Tuesday, February 20, 2007

Logbook: Fin del Mundo II

Findelmundoii1It’s been a really good “mixed use” week on The Voyage! First, I used some pretty nasty weather -- cold, rainy and windy -- as a good excuse for a couple of days of R&R (doing nothing but reading books, watching movies, etc.) Second, I spent a few days on “other” work. Third, I did some decent exploration which I will recount here: One day, I went on a day-long “excursion” into the National Park for a hike along the Beagle Channel and a little canoe ride down a river whose name remains unknown to me. The hike was very nice -- a three hour one way trip along the rugged shore and through the woods -- but I thought the pace was a little too fast. This is not because it was a hard hike, but because I would have preferred to take more time to enjoy the scenery. As seems to happen so often on “organized excursions” there is a tendency to try to cram too much into too little time. If you are ever down here, I suggest you visit the Park and do the walk on your own. The trail is easy to follow and you will be able to take it at your own pace -- I would have done the three hour hike in about four hours.

The canoe trip was also very nice, made even more fun by my “canoe partner” Orly -- a delightful young woman from Israel -- who quickly realized that she didn’t have to over-compensate for her lack of experience by paddling harder or faster, and relaxed into her front seat role as “being along for the ride” unless I informed her that some specific assistance would be helpful. For those of you who have canoed down a gentle river, you know how easy it can be to “over work” the situation. By the time our two hour ride was over, we had pretty much mastered the routine together and celebrated our success with a team photo. Where we ended our trip is of some significance because it is the terminus of “Route 3” which alleges to go all the way to Alaska some 17,000 kilometers away. (I say “alleges” because I know for a fact that it doesn’t exactly cross Columbia -- nothing does -- but there’s no sense letting a little detail like that strange country get in the way of a really good point, is there?) Anyway, the notion of “the end of the road” at “the end of the world” is pretty charming and nobody goes there without having their picture taken at the sign -- yours truly included!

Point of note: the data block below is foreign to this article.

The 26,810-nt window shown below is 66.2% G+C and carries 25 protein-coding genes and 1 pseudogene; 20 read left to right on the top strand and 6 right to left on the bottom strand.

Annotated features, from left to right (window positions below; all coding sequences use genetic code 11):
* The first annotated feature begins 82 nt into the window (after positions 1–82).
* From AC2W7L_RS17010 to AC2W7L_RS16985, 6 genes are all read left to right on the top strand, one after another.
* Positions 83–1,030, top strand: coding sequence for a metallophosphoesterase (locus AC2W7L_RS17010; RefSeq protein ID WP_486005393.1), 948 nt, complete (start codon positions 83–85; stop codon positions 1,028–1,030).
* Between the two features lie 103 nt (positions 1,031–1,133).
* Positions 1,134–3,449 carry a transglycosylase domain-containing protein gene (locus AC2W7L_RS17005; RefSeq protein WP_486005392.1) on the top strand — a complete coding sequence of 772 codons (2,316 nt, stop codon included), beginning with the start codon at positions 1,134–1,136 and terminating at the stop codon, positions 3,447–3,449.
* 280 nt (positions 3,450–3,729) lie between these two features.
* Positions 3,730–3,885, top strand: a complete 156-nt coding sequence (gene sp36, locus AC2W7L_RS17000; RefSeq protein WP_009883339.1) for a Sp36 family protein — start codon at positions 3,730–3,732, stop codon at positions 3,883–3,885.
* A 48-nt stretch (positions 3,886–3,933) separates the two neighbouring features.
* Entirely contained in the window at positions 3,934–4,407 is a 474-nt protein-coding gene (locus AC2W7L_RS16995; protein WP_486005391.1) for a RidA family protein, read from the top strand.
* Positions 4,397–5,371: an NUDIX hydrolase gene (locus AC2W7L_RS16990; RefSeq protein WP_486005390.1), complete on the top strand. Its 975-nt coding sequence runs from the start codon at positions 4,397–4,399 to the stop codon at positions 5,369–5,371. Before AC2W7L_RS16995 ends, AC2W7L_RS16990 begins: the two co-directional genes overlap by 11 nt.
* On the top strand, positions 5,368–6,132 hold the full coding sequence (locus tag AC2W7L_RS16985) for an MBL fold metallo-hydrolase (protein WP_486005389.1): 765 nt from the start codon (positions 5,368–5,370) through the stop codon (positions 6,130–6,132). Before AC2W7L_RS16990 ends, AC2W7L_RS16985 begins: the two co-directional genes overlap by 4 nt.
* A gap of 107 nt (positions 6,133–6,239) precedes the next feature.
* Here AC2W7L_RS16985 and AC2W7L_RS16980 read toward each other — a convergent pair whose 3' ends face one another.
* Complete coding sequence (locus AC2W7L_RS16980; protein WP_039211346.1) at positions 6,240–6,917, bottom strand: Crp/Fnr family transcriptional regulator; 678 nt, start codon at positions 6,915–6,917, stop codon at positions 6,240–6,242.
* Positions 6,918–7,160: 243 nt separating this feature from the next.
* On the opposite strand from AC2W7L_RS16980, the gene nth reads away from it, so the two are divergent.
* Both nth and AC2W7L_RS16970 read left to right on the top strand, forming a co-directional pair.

Findelmundoii2My other day of exploration started with a cab ride to a lodge at the Martial Glacier area that sits in the mountains above Ushuaia then continued with a chair lift ride further up and an hour long hike still higher. The glacier was okay, but what I really enjoyed was stopping at a panoramic viewpoint on the way down to get a great look -- and a few photos -- of how beautiful this area is. In the photos, you can see how Ushuaia is nestled in a very small space between the mountains and the water. On a clear day, the view around here is as good as just about anyplace in the world! On my descent, I decided to forego the return ride on the chair lift in favor of a delightful walk down the mountain. Upon reaching the lodge, I further decided to forego the cab ride back into town and thoroughly enjoyed a nice, long, downhill walk. The total of about 15 kilometers ended up taking me about three hours, due mostly to my stopping to play with every dog I met along the way!

Which brings me to the funniest thing of the week, a “dog story”: Like every place I’ve been in Central and South America over the past few months, Ushuaia has a large population of stray dogs. The other day when I was at the market picking up supplies, I decided to get some “dog treats” to have in my pocket to share with various dogs I came across. Being a good, caring, compassionate dog lover, I eschewed -- great word here, huh? -- the nutritionally worthless “cookies” in favor of healthy, protein rich “chews.” Well, the first dog I offered one to didn’t even bother to take it out of my hand -- no interest whatsoever -- and the next few dogs accepted my offerings but promptly spit them out and left them on the sidewalk. For the life of me, I couldn’t figure out why stray dogs didn’t want treats!

Then, last night on my way home from dinner, I walked down a side street where I saw a pack of dogs waiting outside the kitchen door of a restaurant and -- right before my eyes -- a cook came outside and tossed the dogs a HUGE pile of meat scraps! Of course! In this town -- and this country for that matter -- where meat is king and you can’t get a plate with less than a kilo of meat on it, there is always a ton of it left over that goes to the dogs! No wonder they didn’t want anything to do with my nutritious, processed protein “treats”... They dine on meat every day! And, no wonder the stray dogs around here all look so healthy, with shiny coats, clear eyes and good body weight! Macgellan is an idiot!

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